In early May I went to see 28 Weeks Later, the 28 Days Later sequel, with my friend Ed and one or two of his buddies. (Ed and another friend, Mark, run a really great entertainment blog that everyone should check out.) I'm so glad Ed was there because he gave me an arm to squeeze when parts of the movie actually scared me. And just as a side note, because we saw the movie opening weekend, we got free posters!

In 28 Days Later, a group of scientists are using chimpanzees to test a the effects of a new 'virus' - pure rage. A group of animal activists set out to release the chimps, unaware that the poor creatures are infected with the virus - which is transferred when one being comes into contact with infected DNA, found in both blood and saliva - and extremely dangerous. The virus spreads like wild fire, and over 28 days, Great Britain is overwhelmed with the infected. A few survivors struggle to stay alive, hiding and running from the virus as long as they can, hoping that there is still someone alive who can save them.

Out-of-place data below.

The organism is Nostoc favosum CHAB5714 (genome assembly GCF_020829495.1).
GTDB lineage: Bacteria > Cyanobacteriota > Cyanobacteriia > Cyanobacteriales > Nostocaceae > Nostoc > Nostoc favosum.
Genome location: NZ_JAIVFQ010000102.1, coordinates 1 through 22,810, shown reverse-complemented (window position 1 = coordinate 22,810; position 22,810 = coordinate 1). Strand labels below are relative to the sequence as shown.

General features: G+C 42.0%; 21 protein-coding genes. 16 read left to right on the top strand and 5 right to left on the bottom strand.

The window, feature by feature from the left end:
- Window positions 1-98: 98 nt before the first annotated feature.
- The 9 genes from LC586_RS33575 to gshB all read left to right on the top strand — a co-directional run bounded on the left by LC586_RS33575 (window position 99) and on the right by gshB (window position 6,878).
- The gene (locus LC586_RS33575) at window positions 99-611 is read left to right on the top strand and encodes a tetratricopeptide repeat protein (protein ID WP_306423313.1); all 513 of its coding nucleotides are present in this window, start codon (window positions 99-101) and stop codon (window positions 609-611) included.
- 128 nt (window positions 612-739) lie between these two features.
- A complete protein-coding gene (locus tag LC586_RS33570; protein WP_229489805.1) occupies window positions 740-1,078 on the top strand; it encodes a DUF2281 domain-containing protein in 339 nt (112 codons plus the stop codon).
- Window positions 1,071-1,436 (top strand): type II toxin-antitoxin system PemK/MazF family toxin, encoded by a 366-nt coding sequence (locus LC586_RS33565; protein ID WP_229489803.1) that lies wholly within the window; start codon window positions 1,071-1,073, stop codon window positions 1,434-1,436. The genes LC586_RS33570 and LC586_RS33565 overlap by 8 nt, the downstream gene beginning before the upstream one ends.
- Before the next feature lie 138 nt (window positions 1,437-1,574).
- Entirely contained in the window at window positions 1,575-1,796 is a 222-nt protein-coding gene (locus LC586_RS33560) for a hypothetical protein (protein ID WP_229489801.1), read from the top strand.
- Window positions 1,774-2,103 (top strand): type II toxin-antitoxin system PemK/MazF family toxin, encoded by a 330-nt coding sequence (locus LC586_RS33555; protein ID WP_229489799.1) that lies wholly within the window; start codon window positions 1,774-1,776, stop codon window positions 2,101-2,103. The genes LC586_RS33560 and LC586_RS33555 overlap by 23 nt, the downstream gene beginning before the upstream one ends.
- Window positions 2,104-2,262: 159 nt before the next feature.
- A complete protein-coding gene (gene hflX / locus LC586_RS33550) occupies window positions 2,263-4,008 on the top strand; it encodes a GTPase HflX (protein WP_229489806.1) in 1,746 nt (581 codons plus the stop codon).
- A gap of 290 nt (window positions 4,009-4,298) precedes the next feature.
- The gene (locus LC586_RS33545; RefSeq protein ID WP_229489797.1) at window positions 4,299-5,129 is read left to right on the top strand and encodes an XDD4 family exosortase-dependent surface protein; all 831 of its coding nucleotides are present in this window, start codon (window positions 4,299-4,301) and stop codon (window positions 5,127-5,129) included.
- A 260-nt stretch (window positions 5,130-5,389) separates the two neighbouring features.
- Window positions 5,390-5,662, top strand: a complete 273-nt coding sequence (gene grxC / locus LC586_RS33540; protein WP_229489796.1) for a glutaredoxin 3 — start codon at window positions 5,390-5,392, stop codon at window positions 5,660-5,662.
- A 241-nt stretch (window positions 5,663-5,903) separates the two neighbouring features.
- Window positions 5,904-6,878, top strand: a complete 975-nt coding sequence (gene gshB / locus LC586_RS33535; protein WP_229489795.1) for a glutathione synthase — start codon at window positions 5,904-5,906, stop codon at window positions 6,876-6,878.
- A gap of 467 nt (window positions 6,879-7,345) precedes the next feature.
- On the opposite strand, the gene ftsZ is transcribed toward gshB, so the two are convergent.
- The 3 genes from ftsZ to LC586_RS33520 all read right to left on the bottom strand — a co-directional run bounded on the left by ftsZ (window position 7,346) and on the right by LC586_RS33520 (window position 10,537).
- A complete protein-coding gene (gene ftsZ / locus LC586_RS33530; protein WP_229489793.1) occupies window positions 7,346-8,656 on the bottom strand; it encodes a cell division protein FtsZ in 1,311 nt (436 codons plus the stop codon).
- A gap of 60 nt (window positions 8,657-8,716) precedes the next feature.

28 Weeks Later picks up - you guessed it - 28 weeks after the initial outbreak of the rage virus. An area of London has been quarantined by the U.S. Army, which reassures the world that the infection there has died-out; thus, repopulation begins.

Andy (Mackintosh Muggleton - and yes, that really is his name) and Tammy Harris (Imogen Poots - almost equally bizarre) return to England after being overseas during the outbreak of the virus and, therefore, safe from harm. Upon his re-entering, Andy is told that at only 12 years old, he is the youngest person residing in Great Britain. The kids are reunited with their father, Don (Robert Carlyle, Angela's Ashes), who survived an attack by the infected while hiding in a cottage. Don then has to explain to his children how their mother, Alice (Catherine McCormack), died (although he chooses to exclude the fact the he left her behind to be killed by flesh-eating zombies).